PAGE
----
the control in line (signal line) that is the little white connector needs a simple little bit of wire that connects to the controlboard where the hotbed WAS connected, there is just a little signal going through there with a lot higher resistance and virtually no current anymore. the bed with its low resistance is no longer connected to it.
The 12 volts connection: Always follow the connections marked on the boards for + and -. There are different versions of controllboards, where the INPUT for 12 volts have been reversed with the introduction of the newer type connectors.+ goes on + always, and - on to the -

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HI on your picture above , could you please tell me where the HOT END wires conncet to please and just to comfirm the 2 hot bed wires replace the red and black wires out of the 4 thats on the hot bed . Cheers Andy

Hi Andy,

The HOTEND wires stay connected through the original setup from the controlboard. They carry a lot less current than the HOTBED and don't pose that big of a risk. (* as long as you have it all connected properly) Hotend thermistor connects to controlboard to white plug marked ET

The HOTBED should have 4 wires, the 2 for heating (thick red./black ?) these are the ones where the other end connects to the green plug on your controlboard. and 2 thin (white most of time) for the thermistor they connect to the controlboard with the little white connector marked BT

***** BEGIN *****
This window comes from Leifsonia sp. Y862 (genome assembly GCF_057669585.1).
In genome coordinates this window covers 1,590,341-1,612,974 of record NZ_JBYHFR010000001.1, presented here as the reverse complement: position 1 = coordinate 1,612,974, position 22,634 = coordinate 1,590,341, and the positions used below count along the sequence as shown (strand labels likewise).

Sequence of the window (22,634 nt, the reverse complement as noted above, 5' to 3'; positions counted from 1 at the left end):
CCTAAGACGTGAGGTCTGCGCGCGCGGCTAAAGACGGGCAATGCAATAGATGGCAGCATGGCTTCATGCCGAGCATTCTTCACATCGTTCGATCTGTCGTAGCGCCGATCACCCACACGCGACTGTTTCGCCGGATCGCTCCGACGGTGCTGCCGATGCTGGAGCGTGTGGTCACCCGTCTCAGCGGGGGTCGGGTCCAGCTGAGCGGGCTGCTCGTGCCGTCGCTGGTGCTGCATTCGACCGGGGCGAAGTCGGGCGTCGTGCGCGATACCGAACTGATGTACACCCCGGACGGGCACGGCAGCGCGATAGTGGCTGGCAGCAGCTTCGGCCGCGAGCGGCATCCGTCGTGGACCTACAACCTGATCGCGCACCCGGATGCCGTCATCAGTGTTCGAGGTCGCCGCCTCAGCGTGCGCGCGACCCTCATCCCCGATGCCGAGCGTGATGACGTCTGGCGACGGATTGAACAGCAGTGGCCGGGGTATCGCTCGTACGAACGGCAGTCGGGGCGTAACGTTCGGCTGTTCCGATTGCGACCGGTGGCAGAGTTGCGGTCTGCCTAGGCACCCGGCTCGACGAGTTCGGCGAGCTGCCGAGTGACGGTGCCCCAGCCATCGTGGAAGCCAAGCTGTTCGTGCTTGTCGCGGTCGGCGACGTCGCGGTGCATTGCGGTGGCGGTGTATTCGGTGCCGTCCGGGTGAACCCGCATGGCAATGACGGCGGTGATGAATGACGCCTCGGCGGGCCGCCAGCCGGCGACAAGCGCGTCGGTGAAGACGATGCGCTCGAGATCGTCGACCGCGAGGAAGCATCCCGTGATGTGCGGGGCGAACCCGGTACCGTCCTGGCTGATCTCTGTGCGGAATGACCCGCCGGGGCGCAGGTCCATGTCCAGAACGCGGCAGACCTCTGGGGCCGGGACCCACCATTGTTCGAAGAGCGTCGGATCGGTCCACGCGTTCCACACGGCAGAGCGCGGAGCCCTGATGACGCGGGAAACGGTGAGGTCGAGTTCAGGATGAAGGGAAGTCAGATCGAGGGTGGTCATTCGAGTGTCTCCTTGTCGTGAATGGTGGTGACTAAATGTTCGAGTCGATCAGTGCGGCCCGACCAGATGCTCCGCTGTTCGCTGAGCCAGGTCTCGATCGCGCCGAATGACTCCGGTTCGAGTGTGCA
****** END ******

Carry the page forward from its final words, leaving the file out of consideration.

For connecting the HOTBED to the mosfetswitch you need to put the wires that go to the green plug marked BED to the MOSFET connector marked HOTBED, the little white connector (signal line) from the mosfet needs to be connected to the hotbed output from the controlboard (where your hotbed originally was connected) . And finally you need to connect the 12 volts INPUT to the DC IN on the mosfet.. I did it the easy way by looping my original 12 volts wire from PSU to mosfet dc in to 12 volts controlboard in. (as you can see in de photo of my wiring around the 2 pcb's)

I thought their is supposed to be a separate wire supplying power to the board and to the module, but youre method seems more elegant . this method saves me a lot of wire running all the way back to the ps, have u had any issues this way??? thanks , imprinting this thing now.

Hi, i've had this methode of wiring for around 6 weeks now and no problem. The wire itself is thick enough to carry the total current of the printer. the melting problems always happens where there is a connection (bad connection in this case with the green connectors) with a transitional resistence, and the heat developement in the bit where the resistence is. Make sure you don't cut the wire (where it is connected to the mosfet), just carefully make a cut around the plastic insulation and remove about 1 cm, leave the coppercore intact, loop the wire from psu to mosfet to controlboard. The bulk of the current will be diverted away from the controlboard and the mosfet will do what its there for.

Is it recommended to do it this way or can I run separate wires from the psu to the mosfet?

most people probably want to use separate 12volt wires for the mosfet and controlboard. I did not have a suitable piece of wire lying around and did not want to have to go to a shop, that's why i used the lazy way ;-) since the stockwire is thick enough to carry all the current

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Hi, can you post a link to the module you used?

hi i used the one below and ordered a couple of extra FANs of which i cut of the plug + 10 cm wire to use for connection.